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what temp. is a *light frost*?

Posted by lefleur1 chgo.z5 (My Page) on
Mon, Mar 26, 12 at 20:21

I know 32 degrees is freezing...but at what temp. do we experience a *light* frost? The forecast is for 37 degrees tonight.....

Follow-Up Postings:

RE: what temp. is a *light frost*?

Well, the frost itself only forms when the temp in the water droplets falls to 32 or below. But, a "light frost" can form with an average air temperature somewhere between 33 and about 37/38. Some surfaces radiate heat better than others, which is why you will get frost at times on elevated surfaces such as car windshields, blades of grass, roofs, or mulch when nothing else is frosty.

RE: what temp. is a *light frost*?

Bet you're freaking cuz of this cold front coming in. I'm in a much warmer zone (7b) and I'm concerned, too!! I have weather alerts that text me on my phone and got one tonight, warning about same sort of conditions...and I live in VA, on the east coast by Chesapeake Bay!!!

I AM bringing in all the new plants I JUST bought at KMart today...some annuals, some perennials. Too tender since they just came out of a greenhouse, I'm sure. Also my houseplants I just introduced to outdoors...just to be safe.

There's an earlier post about FREEZING tonight (or something to that effect) from people in your zone. Check it out if that's what your concern is.


RE: what temp. is a *light frost*?

A "light" frost is generally when temps remain above 28 degrees and last only a few hours. A hard or "killing" frost is when it gets below 29 or sub-freezing temps are prolonged (more than 24 hours). Plants are much better able to survive a light frost. Once you get below 28 degrees and beyond 6 hours below freezing, plants are much more susceptible to damage.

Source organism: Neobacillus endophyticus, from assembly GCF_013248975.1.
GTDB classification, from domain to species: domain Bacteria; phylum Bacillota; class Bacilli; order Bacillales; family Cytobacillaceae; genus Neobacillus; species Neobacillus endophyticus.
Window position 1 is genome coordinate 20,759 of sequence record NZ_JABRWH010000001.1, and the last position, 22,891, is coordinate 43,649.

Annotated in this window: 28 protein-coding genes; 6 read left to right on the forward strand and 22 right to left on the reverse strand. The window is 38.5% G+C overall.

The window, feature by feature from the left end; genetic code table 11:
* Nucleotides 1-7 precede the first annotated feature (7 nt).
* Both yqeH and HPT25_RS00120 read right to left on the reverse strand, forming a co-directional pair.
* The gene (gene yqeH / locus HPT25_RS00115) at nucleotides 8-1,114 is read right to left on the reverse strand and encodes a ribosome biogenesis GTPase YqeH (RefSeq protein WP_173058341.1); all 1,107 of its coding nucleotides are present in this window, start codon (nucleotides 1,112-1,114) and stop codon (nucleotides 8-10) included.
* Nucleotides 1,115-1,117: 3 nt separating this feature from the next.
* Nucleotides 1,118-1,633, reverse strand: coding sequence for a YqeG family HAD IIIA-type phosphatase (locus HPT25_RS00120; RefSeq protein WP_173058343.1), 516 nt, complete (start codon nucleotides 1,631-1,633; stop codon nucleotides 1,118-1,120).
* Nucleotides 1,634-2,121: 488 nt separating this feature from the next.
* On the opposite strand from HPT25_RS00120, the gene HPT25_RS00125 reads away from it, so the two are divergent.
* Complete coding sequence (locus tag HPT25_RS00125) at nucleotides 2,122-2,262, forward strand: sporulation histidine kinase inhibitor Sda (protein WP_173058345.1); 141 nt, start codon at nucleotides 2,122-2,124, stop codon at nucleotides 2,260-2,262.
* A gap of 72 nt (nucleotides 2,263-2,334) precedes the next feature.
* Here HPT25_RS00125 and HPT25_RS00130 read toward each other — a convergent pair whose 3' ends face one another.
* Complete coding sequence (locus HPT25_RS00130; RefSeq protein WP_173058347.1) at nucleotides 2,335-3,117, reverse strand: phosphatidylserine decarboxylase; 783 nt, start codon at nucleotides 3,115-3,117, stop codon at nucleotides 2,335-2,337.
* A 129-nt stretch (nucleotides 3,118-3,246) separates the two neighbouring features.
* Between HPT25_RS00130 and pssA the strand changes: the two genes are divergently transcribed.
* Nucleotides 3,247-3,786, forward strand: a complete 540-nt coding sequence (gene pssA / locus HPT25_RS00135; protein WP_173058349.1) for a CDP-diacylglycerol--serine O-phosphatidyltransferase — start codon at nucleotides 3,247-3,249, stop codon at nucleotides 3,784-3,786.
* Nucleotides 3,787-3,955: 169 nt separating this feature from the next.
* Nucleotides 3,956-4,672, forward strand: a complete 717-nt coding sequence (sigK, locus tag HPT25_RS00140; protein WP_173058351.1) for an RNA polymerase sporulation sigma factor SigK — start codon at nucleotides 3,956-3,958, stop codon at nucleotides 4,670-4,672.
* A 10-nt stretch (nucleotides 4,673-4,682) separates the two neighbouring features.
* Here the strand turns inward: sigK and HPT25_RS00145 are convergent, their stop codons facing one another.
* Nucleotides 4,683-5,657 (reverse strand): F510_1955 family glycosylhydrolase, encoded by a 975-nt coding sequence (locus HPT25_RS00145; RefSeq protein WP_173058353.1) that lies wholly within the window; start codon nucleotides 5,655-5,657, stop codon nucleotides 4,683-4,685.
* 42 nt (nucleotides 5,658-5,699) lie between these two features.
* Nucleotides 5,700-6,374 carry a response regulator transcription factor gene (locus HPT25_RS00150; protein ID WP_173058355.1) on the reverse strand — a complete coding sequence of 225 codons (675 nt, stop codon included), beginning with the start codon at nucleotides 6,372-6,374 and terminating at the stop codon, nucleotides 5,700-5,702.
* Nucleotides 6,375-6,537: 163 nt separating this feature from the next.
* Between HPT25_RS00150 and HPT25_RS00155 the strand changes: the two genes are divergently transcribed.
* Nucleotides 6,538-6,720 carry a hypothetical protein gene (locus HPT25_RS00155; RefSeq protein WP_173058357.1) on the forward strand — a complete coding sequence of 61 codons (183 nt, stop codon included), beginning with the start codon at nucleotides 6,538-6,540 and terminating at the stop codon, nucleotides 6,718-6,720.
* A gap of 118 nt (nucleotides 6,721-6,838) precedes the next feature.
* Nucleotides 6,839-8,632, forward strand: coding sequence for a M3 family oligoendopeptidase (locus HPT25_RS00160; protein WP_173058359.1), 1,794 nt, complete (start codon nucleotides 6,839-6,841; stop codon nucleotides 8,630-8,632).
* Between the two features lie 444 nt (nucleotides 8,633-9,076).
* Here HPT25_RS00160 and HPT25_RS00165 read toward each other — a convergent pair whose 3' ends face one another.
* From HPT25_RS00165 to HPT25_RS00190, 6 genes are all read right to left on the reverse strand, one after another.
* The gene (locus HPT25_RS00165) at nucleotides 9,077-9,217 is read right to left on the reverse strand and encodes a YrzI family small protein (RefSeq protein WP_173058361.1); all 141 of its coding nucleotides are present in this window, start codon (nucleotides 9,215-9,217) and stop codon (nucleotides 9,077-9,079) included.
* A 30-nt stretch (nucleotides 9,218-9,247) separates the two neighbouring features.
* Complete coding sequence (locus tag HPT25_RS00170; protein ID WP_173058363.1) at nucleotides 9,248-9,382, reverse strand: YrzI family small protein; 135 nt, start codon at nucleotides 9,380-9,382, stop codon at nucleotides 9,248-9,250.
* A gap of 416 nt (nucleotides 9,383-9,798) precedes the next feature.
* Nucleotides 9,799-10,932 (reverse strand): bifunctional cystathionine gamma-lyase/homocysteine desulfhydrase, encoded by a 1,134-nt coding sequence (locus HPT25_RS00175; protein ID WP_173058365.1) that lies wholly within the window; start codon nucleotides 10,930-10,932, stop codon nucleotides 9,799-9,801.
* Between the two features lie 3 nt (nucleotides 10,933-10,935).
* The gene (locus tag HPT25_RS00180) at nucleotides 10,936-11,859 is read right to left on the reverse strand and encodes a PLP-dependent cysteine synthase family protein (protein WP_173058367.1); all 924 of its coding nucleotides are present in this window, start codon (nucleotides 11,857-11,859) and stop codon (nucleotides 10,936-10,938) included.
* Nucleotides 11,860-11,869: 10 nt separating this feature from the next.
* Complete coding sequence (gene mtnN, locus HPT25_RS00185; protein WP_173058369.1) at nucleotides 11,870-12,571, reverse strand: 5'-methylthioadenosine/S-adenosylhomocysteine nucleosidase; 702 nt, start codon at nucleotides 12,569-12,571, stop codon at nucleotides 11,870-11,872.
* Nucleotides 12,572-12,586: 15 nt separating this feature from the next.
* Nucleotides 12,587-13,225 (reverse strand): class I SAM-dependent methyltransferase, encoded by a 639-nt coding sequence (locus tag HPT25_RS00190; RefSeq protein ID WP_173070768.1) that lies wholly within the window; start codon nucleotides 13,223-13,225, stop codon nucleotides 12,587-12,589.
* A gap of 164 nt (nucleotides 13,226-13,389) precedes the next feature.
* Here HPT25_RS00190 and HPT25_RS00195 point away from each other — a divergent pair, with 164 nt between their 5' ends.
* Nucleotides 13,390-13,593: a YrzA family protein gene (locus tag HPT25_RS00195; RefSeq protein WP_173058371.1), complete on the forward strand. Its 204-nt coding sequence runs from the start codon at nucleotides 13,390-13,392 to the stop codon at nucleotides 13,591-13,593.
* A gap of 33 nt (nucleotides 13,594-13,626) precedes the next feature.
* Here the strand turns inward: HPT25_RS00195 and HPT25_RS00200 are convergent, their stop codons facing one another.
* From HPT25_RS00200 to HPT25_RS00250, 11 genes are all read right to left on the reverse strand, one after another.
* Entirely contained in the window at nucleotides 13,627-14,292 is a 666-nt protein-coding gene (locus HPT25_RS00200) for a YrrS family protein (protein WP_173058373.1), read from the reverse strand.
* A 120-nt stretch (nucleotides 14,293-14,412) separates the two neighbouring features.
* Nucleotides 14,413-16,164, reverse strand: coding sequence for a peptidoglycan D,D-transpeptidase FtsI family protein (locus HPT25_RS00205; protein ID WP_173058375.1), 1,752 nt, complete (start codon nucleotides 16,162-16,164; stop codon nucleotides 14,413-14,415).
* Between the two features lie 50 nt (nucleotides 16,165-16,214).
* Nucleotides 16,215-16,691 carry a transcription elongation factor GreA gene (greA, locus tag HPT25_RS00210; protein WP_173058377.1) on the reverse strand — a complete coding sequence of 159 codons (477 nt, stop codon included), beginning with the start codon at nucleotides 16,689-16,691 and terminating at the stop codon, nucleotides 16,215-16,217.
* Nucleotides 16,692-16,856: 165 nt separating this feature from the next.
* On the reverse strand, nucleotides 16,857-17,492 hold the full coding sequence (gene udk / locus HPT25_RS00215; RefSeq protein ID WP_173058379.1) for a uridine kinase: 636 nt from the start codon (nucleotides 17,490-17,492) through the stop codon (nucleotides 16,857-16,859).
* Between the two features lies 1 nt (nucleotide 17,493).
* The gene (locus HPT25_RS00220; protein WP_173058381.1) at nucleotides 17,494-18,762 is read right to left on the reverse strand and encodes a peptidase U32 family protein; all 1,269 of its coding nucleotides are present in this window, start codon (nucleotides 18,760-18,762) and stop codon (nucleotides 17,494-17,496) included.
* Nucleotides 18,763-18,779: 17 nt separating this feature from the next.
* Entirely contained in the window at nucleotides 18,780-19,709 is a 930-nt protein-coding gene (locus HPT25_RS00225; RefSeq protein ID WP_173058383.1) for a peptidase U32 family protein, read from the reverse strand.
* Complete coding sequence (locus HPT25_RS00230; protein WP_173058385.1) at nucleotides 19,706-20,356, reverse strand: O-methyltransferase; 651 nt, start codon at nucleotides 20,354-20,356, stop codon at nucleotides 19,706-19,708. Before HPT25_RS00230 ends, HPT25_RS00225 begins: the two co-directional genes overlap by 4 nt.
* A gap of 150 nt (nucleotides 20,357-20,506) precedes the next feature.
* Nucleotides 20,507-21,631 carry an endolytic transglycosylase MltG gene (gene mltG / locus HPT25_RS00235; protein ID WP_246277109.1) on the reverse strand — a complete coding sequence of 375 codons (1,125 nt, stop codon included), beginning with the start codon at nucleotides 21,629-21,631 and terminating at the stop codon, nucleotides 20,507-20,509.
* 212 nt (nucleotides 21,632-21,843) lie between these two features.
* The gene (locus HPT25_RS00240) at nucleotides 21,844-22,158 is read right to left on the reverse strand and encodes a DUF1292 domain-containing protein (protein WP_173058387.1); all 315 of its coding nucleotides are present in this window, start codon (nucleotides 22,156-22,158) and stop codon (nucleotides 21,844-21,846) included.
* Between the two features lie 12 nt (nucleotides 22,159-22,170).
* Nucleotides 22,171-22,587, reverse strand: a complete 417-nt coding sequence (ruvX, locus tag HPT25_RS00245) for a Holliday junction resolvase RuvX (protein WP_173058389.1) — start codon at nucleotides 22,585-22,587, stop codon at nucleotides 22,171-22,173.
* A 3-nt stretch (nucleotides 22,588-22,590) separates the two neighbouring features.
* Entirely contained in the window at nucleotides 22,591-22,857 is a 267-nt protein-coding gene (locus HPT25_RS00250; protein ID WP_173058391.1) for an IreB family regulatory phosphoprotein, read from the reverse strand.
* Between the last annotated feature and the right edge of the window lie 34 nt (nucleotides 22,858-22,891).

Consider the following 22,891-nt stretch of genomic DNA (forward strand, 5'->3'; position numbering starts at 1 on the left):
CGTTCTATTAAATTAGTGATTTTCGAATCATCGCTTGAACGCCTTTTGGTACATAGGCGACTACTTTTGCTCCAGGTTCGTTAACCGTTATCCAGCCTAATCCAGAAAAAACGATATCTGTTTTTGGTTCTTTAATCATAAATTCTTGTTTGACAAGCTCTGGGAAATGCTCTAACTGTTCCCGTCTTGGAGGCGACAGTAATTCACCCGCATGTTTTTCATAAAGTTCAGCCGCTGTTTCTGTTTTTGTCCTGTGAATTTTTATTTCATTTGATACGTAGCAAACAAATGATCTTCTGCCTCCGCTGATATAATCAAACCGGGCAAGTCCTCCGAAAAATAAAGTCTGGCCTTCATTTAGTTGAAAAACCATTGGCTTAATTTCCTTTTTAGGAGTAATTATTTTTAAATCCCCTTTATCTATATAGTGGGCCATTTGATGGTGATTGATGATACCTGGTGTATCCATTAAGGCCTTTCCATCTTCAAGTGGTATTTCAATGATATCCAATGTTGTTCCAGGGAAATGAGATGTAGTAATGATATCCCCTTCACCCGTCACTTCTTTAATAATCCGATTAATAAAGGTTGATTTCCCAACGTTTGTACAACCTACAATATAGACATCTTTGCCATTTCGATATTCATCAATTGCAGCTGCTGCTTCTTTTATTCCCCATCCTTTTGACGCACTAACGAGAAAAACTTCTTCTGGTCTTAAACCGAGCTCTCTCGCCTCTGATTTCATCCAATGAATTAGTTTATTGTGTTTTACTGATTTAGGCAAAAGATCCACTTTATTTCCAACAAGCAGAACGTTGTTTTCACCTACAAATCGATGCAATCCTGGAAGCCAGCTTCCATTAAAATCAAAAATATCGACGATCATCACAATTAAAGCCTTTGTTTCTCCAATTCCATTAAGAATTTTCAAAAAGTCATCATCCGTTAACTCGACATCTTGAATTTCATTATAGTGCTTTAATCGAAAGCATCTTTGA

RE: above freezing frost

This link explains some of the confusion about why there can seemingly be frost at air temps above 32 degrees.

If you are only scheduled to have surface temps of 37, I would say it is unlikely that you see frost, especially if there is any sort of wind going on.

Here is a link that might be useful: Frost

RE: what temp. is a *light frost*?


if garden could so simply be reduced to scientific certainties ....

IMHO .. there are too many variables to come to any answer with specificity ...

temp is not the only variable ... you must add .. cloud cover .. wind.. micro climate .. and elevation ... and suburbia ...

e.g. .. across my 500 foot wide lot.. which is 8 feet lower in the center 100 feet.. cold air pools as it move from high to low.. since warm air rises.. and many springs.. the forsythia/yoshino cherry ... down there do not bloom in bad years ... due to frost or freezes

so if the forecast is bad.. you have to either go zen.. ala doris day .... what will be will be ...

or you take action.. if you wish ....

but your decision can NOT be made on some precise forecasted temp ... NEVER FORGET ... mother nature is a cruel mistress ... and it brings her supreme delight to mess with our heads ...


Here is a link that might be useful: link

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